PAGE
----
Today’s been a day of new experiences. I attended my first college football game (my school, Elon University, won in case anyone’s wondering!), bought my first pepper spray (college safety is important), and DNF’ed my first book. Whew, what a day!
I’ve read a lot of discussion posts lately that address the great DNF debate: as readers, do we have the literary right to elect to not finish a book? If we aren’t enjoying a book, should we push through and finish or just say “no thanks?”
In the past, I’ve been on the push-through-and-finish side. As a writer, reading is fuel to the proverbial fire, so reading a wide variety of books helps writers write. Even when I’ve read books I didn’t like in the past, I continued because reading “bad” books is productive too. In truth, I love reading a book and thinking through how I would write it better.
However, I’ve never sought out bad books just to appease my ego. I also love reading books that stretch me, books that make me think in ways I’ve never thought before. Books that pose a challenge inspire me to write at a higher level and motivate me to improve my craft.
So why did I DNF a book today?
The book in question is The Program by Suzanne Young. I’ve had this book on my Goodreads TBR shelf for quite a long time and when I found a discounted version on ThriftBooks, I couldn’t resist. The cover is striking and gorgeous. The synopsis, which I’ve included below, was enticing. This looked like the kind of book that would transport me to a world where my BIO 101 homework no longer existed.
Here is the Goodreads synopsis of The Program:
In Sloane’s world, true feelings are forbidden, teen suicide is an epidemic, and the only solution is The Program.
Sloane knows better than to cry in front of anyone. With suicide now an international epidemic, one outburst could land her in The Program, the only proven course of treatment. Sloane’s parents have already lost one child; Sloane knows they’ll do anything to keep her alive. She also knows that everyone who’s been through The Program returns as a blank slate. Because their depression is gone—but so are their memories.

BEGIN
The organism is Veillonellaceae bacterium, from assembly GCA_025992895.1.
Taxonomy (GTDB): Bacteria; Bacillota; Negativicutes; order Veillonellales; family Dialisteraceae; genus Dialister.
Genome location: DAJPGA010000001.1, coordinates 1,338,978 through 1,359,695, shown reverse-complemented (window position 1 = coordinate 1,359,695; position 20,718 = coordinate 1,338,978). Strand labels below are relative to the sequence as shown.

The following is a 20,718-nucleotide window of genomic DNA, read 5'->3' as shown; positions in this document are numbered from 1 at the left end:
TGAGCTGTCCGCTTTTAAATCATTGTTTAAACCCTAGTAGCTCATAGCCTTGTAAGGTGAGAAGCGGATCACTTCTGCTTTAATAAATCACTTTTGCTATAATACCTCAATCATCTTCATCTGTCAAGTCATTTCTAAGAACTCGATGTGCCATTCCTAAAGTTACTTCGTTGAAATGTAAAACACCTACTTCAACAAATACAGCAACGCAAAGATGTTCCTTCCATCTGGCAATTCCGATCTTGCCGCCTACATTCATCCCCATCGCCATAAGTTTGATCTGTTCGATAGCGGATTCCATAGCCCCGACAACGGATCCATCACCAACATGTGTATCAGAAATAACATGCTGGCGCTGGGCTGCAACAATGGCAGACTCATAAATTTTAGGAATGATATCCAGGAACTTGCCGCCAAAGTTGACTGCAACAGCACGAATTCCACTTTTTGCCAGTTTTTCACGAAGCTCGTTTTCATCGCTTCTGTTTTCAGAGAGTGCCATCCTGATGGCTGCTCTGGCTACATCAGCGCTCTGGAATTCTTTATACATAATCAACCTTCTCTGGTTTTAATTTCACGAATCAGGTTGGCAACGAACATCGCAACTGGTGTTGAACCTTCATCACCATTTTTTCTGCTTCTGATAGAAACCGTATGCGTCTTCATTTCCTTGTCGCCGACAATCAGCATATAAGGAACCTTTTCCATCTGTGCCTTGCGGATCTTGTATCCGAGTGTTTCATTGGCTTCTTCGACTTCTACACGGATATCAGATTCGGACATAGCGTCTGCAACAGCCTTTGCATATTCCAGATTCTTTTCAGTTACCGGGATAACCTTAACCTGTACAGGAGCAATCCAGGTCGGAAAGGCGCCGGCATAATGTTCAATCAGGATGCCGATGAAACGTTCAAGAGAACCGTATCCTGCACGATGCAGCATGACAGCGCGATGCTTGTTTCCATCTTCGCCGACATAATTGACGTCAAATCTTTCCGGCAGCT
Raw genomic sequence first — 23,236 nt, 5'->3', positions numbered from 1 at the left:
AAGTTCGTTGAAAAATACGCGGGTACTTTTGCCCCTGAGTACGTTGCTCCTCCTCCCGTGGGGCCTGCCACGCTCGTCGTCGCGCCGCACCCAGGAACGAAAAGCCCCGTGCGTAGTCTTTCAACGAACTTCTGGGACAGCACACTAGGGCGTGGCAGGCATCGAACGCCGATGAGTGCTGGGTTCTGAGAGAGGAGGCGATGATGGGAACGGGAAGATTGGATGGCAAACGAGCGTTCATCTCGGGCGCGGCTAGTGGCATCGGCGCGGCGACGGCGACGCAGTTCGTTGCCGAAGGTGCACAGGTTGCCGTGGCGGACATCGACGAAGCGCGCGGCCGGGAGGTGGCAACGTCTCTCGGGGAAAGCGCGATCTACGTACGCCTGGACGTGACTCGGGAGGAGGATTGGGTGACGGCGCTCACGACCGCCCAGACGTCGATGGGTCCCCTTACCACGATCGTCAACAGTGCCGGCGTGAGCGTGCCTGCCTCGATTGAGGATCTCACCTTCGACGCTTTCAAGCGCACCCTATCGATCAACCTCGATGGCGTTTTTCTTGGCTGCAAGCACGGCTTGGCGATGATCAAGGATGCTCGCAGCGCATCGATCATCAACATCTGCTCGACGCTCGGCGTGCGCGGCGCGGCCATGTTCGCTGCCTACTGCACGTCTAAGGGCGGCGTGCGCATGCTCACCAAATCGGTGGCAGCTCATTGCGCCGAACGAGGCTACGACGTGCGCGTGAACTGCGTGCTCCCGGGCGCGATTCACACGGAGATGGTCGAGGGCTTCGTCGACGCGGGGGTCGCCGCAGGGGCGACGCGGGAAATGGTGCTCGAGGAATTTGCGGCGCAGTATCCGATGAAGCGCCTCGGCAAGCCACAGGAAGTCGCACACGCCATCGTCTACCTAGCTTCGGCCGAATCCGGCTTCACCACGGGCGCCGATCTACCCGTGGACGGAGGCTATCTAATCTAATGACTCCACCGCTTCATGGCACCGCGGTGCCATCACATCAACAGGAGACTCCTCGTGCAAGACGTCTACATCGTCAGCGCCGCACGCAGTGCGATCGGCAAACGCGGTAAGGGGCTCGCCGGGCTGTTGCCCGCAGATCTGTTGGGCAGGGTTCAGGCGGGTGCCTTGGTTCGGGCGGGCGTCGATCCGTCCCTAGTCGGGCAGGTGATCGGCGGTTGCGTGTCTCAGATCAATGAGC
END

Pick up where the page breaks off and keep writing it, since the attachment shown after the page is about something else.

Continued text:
Under constant surveillance at home and at school, Sloane puts on a brave face and keeps her feelings buried as deep as she can. The only person Sloane can be herself with is James. He’s promised to keep them both safe and out of treatment, and Sloane knows their love is strong enough to withstand anything. But despite the promises they made to each other, it’s getting harder to hide the truth. They are both growing weaker. Depression is setting in. And The Program is coming for them.
Sounds freaking awesome, right? I couldn’t wait to start reading and practically jumped out of my skin when it came in the mail. I was so excited that I actually stopped myself from ripping open the packaging so I could do an unboxing on my Instagram. (Shameless plug: make sure you follow Annie Likes Words on Instagram so you can keep up with my day-to-day literary adventures!)
The first chapter or two were a nice transition into the world of Sloane, our protagonist. Depression and teen suicide are an epidemic, so the government instituted The Program to “correct” teenagers who contract depression. Thus far, it was all smooth sailing. Well, the characters had it pretty rough, but it was smooth sailing for me as a reader.
And then we met James. James was Sloane’s devoted boyfriend of two years and self-determined protector of Sloane and their mutual friend (and perpetual third-wheel) Miller. James was a pretty-boy and knew it, which I’m not entirely opposed to if the trope is executed tastefully. However, Sloane seemed to confuse his love for himself with his love for her. I understand how the two could intermingle sometimes, but the relationship didn’t feel genuine.
Sloane was under the impression that James was the sun, moon, and stars. He was her everything because she was his everything. I love a good sappy romance, but seriously? The boy couldn’t hold a conversation without referencing his rock-hard abs. I’m sure he loved Sloane, but his love for himself superseded everything.
About sixty pages in, the exposition stopped and we reached the first plot point. Sloane and James are furiously racing to a friend’s house after receiving a call from him, during which he admitted to taking a drug known as QuikDeath. Sadly, they were too late. Sloane started to cry, which is all but forbidden in their world because it marks the onset of depression, but James isn’t having it. So he slaps her.
And that’s when I slammed the book shut.
I understand the complexities of why James hit Sloane. She was crying, risking exposure, and he didn’t wasn’t to lose his love to The Program. But was physical violence really necessary to send a message? Coupled with his rampant egocentrism and arrogant attitude, I couldn’t take it anymore. I officially thew in the towel on The Program, turned off the lights and drew the curtain. Time of DNF: 9:00 PM.
I might have enjoyed the book if I’d continued reading it. I might come back to it later and give it another chance, but I’ve got plenty of other books to read at the moment and I don’t want to waste my time with a book that offends and confuses me. I’ve got plenty of other books to keep me company.
Do you DNF books? What’s the last book you didn’t finish?